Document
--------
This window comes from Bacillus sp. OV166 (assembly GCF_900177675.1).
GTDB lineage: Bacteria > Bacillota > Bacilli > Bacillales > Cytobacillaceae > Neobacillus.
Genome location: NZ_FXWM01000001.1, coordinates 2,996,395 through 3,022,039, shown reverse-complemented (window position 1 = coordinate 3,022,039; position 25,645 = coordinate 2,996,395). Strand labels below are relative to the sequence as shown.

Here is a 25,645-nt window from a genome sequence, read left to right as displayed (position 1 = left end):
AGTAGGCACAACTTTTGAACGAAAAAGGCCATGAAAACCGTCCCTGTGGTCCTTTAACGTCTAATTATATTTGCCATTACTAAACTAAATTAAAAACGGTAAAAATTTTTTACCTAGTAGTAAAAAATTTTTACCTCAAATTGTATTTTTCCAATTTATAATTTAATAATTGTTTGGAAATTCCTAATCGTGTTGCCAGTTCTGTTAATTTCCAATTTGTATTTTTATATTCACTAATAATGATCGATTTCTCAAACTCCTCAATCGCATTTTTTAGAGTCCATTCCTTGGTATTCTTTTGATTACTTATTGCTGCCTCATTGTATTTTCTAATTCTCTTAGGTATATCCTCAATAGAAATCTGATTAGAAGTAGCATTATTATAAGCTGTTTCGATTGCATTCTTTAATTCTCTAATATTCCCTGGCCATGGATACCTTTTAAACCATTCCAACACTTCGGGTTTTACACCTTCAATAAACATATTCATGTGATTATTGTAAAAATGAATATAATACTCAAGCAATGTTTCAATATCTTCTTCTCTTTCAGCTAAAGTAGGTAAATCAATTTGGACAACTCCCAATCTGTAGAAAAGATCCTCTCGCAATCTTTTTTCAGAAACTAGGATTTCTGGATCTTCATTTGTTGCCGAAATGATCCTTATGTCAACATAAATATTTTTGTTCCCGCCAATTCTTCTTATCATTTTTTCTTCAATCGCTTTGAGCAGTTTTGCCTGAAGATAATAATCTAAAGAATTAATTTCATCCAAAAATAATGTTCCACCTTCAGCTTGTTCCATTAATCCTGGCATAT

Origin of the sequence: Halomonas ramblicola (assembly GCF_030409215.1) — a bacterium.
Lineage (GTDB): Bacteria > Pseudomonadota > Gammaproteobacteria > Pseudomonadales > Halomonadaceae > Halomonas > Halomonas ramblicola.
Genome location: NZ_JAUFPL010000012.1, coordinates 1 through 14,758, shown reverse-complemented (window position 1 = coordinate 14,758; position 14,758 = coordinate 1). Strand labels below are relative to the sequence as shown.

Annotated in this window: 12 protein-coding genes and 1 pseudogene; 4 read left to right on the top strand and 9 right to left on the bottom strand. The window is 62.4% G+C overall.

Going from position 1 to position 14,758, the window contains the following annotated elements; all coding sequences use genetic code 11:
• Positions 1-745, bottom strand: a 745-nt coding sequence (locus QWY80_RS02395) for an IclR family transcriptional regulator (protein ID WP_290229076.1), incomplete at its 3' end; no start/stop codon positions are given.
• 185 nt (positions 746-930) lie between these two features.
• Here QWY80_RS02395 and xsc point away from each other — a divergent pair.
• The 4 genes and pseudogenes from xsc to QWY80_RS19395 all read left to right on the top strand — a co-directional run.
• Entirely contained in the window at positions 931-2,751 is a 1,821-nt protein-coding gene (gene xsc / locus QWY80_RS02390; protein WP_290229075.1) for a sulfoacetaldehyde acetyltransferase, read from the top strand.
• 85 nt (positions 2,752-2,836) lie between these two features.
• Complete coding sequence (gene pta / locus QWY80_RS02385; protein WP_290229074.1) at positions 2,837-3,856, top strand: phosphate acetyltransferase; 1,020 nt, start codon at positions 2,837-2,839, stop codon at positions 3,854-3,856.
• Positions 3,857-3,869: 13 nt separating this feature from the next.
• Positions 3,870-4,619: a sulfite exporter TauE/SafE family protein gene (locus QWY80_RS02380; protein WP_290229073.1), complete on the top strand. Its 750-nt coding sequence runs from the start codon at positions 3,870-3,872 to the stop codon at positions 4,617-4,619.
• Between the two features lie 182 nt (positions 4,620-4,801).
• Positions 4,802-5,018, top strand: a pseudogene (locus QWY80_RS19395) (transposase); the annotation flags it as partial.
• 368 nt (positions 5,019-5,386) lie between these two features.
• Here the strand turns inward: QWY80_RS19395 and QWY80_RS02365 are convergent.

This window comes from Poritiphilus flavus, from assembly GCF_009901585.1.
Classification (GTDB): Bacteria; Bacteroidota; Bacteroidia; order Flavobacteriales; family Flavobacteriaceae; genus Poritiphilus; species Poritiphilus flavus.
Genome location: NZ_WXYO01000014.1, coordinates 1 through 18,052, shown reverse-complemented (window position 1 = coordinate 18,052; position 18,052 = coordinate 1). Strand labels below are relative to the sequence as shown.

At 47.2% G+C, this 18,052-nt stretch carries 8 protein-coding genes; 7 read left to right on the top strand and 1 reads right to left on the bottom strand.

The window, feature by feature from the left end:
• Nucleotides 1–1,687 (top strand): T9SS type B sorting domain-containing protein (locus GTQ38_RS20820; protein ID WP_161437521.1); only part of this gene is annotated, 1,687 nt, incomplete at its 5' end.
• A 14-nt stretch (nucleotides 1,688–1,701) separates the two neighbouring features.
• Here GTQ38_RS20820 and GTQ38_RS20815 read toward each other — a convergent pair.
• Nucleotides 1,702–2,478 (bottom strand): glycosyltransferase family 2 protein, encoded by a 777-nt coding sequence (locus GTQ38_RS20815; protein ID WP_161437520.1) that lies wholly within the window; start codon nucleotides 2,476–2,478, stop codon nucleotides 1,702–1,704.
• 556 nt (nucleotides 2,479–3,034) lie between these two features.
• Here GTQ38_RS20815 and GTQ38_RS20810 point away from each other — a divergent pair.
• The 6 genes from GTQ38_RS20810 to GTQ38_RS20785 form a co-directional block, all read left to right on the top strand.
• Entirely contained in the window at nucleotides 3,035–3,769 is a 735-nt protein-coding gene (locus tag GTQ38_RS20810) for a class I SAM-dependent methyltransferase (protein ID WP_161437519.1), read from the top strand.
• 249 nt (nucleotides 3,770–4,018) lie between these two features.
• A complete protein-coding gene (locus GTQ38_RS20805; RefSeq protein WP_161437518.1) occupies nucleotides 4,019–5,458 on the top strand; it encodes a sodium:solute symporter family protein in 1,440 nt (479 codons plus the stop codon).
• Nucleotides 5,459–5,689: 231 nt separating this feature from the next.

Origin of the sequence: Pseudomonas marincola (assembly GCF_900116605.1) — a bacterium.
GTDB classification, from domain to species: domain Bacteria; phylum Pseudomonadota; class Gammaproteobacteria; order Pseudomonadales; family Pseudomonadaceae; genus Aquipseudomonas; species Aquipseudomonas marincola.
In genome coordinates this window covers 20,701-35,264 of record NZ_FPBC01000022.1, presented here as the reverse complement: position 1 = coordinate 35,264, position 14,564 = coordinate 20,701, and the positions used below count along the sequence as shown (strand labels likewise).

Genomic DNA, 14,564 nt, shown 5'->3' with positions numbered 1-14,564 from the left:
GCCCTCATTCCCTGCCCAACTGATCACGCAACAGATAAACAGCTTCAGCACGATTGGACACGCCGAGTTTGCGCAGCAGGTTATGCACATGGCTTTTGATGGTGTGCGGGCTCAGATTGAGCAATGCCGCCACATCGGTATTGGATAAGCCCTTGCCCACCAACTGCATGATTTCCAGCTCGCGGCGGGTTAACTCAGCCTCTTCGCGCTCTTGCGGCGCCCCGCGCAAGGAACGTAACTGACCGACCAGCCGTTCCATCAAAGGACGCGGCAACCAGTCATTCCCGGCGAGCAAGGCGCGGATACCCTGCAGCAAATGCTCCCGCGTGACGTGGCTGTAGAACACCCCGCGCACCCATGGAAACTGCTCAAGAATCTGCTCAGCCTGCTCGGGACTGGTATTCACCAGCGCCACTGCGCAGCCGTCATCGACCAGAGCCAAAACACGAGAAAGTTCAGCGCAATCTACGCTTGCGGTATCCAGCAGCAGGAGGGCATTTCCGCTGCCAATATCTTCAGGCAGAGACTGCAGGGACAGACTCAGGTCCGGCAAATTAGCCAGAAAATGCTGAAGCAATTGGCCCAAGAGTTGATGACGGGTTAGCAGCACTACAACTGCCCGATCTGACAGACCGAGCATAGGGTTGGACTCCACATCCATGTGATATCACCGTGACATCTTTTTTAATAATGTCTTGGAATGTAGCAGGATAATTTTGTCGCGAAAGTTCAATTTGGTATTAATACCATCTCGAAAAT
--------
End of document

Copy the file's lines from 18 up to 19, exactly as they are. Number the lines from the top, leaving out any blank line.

• Positions 3,857-3,869: 13 nt separating this feature from the next.
• Positions 3,870-4,619: a sulfite exporter TauE/SafE family protein gene (locus QWY80_RS02380; protein WP_290229073.1), complete on the top strand. Its 750-nt coding sequence runs from the start codon at positions 3,870-3,872 to the stop codon at positions 4,617-4,619.